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Who said: “As far as the laws of mathematics refer to reality, they are not certain; and as far as they are certain, they do not refer to reality.”
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Home > Category Index for Science Quotations > Category Index P > Category: Peak

Peak Quotes (12 quotes)

As we conquer peak after peak we see in front of us regions full of interest and beauty, but we do not see our goal, wo do not see the horizon; in the distance tower still higher peaks, which will yield to those who ascend them still wider prospects, and deepen the feeling, the truth of which is emphasised by every advance in science, that “Great are the Works of the Lord.”
In Presidential Address to the British Association, as quoted in Arthur L. Foley, 'Recent Developments in Physical Science, The Popular Science Monthly (1910), 456.
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In the distance tower still higher peaks which will yield to those who ascend them still wider prospects, and deepen the feeling whose truth is emphasized by every advance in science: that “Great are the Works of the Lord.”
From Inaugural Address to the Annual Meeting of the British Association for the Advancement of Science at Winnipeg. Collected in 'The British Association at Winnipeg',Nature (26 Aug 1909), 81. No. 2078, 257.
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In the mountains of Parma and Piacenza, multitudes of shells and corals filled with worm-holes may be seen still adhering to the rocks, and when I was making the great horse at Milan a large sack of those which had been found in these parts was brought to my workshop by some peasants... The red stone of the mountains of Verona is found with shells all intermingled, which have become part of this stone... And if you should say that these shells have been and still constantly are being created in such places as these by the nature of the locality or by potency of the heavens in these spots, such an opinion cannot exist in brains possessed of any extensive powers of reasoning because the years of their growth are numbered upon the outer coverings of their shells; and both small and large ones may be seen; and these would not have grown without feeding, or fed without movement, and here [embedded in rock] they would not have been able to move... The peaks of the Apennines once stood up in a sea, in the form of islands surrounded by salt water... and above the plains of Italy where flocks of birds are flying today, fishes were once moving in large shoals.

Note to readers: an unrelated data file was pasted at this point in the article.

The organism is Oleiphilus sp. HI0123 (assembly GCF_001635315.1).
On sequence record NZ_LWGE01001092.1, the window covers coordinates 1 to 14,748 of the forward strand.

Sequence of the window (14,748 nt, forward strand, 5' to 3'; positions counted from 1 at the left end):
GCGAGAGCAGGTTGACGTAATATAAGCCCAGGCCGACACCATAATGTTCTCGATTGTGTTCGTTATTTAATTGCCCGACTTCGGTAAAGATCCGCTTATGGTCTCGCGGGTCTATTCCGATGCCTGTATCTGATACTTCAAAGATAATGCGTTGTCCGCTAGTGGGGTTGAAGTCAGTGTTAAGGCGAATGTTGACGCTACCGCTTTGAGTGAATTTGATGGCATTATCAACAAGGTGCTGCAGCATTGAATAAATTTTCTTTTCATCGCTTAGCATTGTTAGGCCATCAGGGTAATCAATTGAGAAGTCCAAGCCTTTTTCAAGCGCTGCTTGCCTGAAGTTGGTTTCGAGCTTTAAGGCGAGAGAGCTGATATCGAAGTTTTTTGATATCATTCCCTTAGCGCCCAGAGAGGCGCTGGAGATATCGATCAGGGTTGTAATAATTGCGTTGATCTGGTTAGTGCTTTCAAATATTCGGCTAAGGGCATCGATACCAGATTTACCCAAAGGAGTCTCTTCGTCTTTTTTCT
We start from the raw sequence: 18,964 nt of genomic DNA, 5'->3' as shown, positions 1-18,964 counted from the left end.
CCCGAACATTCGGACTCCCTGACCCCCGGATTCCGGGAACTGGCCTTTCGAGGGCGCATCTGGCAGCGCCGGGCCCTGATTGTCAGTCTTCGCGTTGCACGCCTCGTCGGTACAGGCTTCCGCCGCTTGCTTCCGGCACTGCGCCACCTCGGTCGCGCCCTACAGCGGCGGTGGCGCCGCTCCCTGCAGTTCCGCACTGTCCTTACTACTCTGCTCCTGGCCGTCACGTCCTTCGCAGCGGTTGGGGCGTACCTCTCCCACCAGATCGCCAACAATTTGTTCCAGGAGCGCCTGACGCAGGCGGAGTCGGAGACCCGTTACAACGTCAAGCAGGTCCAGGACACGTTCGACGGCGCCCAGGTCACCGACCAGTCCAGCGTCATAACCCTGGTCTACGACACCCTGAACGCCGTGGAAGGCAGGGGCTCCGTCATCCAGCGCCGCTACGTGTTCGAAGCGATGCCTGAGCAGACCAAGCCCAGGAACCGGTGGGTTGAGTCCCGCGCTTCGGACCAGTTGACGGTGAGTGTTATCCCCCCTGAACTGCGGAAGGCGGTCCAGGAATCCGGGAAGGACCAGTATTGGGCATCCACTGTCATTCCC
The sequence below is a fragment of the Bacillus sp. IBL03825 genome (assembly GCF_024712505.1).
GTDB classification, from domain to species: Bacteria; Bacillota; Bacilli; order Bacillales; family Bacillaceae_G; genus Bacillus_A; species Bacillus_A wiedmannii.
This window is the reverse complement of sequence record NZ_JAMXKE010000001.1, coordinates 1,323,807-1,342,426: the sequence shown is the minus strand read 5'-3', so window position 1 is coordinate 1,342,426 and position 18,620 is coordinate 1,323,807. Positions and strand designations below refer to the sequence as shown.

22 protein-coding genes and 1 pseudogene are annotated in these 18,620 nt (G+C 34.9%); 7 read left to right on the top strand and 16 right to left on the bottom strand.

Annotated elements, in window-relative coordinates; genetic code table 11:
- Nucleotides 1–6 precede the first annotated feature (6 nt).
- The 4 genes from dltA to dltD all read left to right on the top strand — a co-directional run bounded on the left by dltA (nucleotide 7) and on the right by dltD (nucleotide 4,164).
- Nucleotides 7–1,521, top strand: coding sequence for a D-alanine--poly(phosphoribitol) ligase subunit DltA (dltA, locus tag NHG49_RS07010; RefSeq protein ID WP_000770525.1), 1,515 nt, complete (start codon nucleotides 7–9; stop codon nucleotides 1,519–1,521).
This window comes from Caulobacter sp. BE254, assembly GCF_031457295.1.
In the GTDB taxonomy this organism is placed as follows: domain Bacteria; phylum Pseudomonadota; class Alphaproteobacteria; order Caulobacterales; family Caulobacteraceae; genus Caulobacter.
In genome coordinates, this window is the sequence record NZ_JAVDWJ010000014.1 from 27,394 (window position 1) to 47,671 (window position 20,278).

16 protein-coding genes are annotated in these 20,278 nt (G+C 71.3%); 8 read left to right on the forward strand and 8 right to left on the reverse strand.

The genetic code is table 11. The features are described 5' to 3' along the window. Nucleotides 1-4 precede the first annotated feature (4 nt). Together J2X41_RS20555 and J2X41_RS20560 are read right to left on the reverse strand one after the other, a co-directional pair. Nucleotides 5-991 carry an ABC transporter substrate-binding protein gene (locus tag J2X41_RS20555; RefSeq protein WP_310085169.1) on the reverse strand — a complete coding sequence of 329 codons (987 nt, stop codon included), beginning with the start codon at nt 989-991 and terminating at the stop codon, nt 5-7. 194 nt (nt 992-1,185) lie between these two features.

'Physical Geography', in The Notebooks of Leonardo da Vinci, trans. E. MacCurdy (1938), Vol. 1, 355-6, 359.
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Lo! keen-eyed towering science,
As from tall peaks the modern overlooking.
In poem, 'Song of the Universal', Leaves of Grass (1867), 185.
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The laboratory was an unattractive half basement and low ceilinged room with an inner dark room for the galvanometer and experimental animals. It was dark, crowded with equipment and uninviting. Into it came patients for electrocardiography, dogs for experiments, trays with coffee and buns for lunch. It was hot and dusty in summer and cold in winter. True a large fire burnt brightly in the winter but anyone who found time to warm his backside at it was not beloved by [Sir Thomas] Lewis. It was no good to try and look out of the window for relaxation, for it was glazed with opaque glass. The scientific peaks were our only scenery, and it was our job to try and find the pathways to the top.
'Tribute to Sir Thomas Lewis', University College Hospital Magazine (1955), 40, 71.
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The path towards sustainable energy sources will be long and sometimes difficult. But America cannot resist this transition, we must lead it. We cannot cede to other nations the technology that will power new jobs and new industries, we must claim its promise. That’s how we will maintain our economic vitality and our national treasure—our forests and waterways, our crop lands and snow-capped peaks. That is how we will preserve our planet, commanded to our care by God. That’s what will lend meaning to the creed our fathers once declared.